Carbamazepine (Tegretol, Carbatrol, Epitol, Equetro)

Carbamazepine is effective for the treatment of complex partial seizures. It appears to act by reducing polysynaptic responses and blocking posttetanic potentiation. Carbamazepine's major mechanism of action is the reduction of sustained, high-frequency, repetitive neural firing.

Oxcarbazepine (Trileptal)

Oxcarbazepine's pharmacologic activity comes primarily from its 10-monohydroxy metabolite. Oxcarbazepine may block voltage-sensitive sodium channels, inhibit repetitive neuronal firing, and impair synaptic impulse propagation. Its anticonvulsant effect may occur through the drug's affect on potassium conductance and high-voltage, activated calcium channels. Oxycarbazepine's pharmacokinetics are similar in older children (>8 y) and adults. Young children (< 8 y) have a 30-40% increased clearance, compared with older children and adults. Children younger than 2 years have not been studied in controlled clinical trials.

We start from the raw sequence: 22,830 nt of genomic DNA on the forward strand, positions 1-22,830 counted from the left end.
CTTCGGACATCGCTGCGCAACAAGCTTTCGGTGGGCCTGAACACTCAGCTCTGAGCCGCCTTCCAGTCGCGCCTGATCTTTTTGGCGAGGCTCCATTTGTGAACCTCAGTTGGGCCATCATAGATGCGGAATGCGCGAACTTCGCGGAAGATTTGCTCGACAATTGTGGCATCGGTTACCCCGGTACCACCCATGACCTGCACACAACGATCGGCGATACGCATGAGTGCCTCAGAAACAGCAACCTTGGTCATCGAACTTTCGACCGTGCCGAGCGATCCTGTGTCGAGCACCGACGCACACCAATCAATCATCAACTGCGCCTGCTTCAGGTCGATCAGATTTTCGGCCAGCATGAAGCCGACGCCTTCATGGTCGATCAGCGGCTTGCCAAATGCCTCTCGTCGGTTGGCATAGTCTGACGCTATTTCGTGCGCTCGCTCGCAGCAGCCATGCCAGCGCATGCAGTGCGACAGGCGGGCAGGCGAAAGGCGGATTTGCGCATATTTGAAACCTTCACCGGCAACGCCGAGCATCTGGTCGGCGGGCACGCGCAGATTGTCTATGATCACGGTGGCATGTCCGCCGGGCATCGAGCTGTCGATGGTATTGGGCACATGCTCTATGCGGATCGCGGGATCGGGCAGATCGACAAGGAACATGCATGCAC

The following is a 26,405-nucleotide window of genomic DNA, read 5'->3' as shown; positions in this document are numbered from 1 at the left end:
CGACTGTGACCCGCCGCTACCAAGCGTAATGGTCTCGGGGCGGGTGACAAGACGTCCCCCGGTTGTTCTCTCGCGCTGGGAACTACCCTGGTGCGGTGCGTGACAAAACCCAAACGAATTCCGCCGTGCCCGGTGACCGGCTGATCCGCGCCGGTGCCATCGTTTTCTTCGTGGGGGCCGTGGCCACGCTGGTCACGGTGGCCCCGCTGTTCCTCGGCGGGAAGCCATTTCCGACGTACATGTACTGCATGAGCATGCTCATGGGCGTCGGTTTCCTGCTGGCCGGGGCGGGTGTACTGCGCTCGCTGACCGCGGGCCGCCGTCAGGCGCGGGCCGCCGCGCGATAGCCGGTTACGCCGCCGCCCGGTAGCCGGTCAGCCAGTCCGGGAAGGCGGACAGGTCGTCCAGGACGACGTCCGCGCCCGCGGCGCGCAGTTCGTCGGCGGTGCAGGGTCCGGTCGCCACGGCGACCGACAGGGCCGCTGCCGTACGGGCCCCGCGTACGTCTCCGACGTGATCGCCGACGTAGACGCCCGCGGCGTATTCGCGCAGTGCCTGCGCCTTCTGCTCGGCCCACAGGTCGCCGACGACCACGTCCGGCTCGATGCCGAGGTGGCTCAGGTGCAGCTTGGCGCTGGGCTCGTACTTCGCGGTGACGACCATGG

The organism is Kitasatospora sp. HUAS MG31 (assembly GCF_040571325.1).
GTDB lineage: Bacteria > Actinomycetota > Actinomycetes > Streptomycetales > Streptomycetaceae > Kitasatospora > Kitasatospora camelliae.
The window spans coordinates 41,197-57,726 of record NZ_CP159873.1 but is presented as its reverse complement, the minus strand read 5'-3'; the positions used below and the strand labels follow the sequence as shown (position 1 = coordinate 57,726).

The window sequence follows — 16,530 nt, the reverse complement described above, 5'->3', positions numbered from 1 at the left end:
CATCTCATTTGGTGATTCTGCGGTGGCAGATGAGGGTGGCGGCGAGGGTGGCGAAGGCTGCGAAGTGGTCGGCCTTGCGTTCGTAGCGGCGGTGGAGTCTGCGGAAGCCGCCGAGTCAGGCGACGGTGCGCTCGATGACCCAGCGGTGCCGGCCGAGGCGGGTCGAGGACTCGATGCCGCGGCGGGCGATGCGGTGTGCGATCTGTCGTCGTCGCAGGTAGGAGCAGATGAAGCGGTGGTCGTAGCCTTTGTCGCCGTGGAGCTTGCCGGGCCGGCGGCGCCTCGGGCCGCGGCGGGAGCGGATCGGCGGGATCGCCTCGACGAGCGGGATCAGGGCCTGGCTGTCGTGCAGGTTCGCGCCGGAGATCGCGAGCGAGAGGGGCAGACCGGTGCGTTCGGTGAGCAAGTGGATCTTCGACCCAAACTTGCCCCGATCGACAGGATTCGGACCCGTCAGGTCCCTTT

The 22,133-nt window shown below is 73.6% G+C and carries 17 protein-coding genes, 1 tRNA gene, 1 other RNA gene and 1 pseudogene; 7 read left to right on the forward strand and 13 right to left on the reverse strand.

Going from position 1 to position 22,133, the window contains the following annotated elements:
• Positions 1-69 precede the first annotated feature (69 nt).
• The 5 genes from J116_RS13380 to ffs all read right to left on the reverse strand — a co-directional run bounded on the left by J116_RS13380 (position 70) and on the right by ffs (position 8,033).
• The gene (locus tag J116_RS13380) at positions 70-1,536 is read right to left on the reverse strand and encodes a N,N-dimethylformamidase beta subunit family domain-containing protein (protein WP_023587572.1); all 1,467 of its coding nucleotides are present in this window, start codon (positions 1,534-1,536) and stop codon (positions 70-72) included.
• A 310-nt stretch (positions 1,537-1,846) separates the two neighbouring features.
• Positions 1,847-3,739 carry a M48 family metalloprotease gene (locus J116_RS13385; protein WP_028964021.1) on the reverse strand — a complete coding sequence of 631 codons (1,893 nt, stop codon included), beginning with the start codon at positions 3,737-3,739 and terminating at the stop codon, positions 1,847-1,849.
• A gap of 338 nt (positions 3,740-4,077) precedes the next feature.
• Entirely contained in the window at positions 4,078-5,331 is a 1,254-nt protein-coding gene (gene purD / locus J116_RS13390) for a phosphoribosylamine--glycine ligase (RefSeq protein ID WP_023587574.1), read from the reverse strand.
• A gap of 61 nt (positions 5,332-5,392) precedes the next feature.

Phenytoin (Dilantin, Phenytek)

A phosphorylated formulation, fosphenytoin, is available for parenteral use and may be given intramuscularly or intravenously.

Valproic acid (Depakote, Depakene, Depacon, Stavzor)

Valproic acid is chemically unrelated to other drugs used to treat seizure disorders. Although its mechanism of action not established, the activity of valproic acid may be related to increased brain levels of gamma-aminobutyric acid (GABA) or enhanced GABA action. Valproate may potentiate postsynaptic GABA responses, affect potassium channels, or have a direct membrane-stabilizing effect.

Gabapentin (Neurontin)